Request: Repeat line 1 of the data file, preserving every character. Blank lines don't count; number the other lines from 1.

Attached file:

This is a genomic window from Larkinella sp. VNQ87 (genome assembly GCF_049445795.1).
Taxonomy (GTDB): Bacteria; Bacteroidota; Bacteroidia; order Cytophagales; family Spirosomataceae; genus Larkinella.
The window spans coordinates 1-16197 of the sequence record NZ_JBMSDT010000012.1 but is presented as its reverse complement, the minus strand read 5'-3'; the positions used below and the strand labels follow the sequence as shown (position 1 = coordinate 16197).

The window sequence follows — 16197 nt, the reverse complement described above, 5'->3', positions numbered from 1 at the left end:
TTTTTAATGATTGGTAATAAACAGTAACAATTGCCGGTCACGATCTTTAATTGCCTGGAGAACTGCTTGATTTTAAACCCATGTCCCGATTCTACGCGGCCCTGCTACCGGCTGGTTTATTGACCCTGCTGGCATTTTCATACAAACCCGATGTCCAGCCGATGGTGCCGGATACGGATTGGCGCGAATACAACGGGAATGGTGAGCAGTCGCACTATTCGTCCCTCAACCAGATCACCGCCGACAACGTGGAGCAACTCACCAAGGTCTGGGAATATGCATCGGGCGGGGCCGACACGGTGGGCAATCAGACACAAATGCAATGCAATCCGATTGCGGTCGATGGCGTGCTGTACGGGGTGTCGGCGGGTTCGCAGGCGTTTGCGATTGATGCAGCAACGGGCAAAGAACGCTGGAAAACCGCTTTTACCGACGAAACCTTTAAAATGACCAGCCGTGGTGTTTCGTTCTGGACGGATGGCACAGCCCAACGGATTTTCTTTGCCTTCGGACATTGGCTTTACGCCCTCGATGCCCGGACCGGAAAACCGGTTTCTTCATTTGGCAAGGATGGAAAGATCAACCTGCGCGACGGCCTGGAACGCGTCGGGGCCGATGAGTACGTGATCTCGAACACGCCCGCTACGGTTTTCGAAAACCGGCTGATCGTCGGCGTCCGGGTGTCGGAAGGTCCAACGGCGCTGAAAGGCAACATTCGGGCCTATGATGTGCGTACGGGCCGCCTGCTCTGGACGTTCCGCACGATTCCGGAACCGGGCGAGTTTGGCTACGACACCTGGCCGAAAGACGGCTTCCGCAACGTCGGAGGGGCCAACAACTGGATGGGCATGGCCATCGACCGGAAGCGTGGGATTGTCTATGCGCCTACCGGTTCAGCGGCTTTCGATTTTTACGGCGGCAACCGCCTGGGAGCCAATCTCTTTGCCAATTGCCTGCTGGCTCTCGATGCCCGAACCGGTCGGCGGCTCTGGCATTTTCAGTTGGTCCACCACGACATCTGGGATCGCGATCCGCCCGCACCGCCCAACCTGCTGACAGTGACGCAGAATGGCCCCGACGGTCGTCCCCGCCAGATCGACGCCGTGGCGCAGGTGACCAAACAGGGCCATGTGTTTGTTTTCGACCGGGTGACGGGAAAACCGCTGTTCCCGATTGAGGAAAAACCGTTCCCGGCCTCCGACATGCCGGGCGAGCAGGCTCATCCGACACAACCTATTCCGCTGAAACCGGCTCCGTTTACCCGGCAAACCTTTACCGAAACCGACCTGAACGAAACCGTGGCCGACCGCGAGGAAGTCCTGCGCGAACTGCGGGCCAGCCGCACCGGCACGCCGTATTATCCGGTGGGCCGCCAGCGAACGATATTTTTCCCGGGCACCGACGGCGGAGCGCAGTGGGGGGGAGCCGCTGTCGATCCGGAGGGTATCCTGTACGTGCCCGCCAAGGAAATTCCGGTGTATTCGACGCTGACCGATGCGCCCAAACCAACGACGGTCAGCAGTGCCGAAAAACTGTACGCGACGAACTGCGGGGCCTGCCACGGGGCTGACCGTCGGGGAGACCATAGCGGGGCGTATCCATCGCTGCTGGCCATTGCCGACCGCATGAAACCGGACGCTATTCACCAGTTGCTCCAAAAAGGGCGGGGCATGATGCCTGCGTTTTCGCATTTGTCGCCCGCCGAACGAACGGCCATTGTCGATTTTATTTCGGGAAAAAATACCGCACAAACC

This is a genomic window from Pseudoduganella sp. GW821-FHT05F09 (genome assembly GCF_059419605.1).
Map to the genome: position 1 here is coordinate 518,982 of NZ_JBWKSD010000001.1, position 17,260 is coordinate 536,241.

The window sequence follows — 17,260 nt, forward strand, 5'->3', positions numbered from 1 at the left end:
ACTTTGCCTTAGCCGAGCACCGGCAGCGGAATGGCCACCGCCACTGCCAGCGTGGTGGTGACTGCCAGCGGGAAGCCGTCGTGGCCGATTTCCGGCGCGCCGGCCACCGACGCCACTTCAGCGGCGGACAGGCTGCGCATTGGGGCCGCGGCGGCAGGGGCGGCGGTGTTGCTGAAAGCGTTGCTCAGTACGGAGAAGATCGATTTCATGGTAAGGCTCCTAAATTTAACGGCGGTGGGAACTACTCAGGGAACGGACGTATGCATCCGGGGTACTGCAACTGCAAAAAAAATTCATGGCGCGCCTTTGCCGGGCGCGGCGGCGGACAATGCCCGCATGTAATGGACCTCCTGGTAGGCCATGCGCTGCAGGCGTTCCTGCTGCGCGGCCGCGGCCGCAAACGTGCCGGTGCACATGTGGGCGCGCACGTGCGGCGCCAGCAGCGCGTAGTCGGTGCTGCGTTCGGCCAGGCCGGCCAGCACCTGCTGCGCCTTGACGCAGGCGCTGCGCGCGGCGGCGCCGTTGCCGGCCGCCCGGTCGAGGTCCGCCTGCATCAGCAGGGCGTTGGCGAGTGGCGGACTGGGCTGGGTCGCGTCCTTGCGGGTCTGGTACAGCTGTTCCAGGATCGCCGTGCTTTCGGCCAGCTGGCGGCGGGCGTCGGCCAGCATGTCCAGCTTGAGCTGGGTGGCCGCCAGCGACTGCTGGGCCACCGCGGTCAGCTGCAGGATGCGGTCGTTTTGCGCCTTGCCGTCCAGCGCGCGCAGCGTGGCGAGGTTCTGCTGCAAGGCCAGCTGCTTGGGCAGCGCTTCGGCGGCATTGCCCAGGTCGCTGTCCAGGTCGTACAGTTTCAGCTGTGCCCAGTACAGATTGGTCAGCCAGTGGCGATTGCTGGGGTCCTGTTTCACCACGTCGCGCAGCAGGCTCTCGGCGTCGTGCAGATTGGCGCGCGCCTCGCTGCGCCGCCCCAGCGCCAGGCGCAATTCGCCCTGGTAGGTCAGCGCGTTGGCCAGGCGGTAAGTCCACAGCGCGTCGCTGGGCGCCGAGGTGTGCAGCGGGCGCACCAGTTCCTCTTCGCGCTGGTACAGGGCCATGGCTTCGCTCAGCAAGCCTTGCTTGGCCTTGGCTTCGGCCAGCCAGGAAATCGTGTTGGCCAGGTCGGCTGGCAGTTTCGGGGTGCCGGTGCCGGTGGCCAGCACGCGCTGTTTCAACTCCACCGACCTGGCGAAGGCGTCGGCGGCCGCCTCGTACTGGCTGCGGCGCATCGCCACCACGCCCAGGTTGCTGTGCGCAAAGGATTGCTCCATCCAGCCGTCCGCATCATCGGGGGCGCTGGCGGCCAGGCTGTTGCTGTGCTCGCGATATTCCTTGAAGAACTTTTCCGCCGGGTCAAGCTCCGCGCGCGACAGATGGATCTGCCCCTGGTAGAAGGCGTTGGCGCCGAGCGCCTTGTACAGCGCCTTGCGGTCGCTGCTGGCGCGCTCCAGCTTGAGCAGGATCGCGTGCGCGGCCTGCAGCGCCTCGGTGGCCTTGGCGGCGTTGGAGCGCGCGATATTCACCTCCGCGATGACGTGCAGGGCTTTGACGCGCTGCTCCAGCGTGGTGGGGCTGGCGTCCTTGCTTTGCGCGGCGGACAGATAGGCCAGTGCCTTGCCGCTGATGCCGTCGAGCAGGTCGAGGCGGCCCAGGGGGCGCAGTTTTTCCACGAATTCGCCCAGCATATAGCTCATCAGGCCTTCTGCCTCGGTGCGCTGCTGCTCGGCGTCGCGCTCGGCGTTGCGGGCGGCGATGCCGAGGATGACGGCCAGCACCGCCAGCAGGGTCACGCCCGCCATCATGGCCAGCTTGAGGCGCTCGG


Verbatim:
This is a genomic window from Larkinella sp. VNQ87 (genome assembly GCF_049445795.1).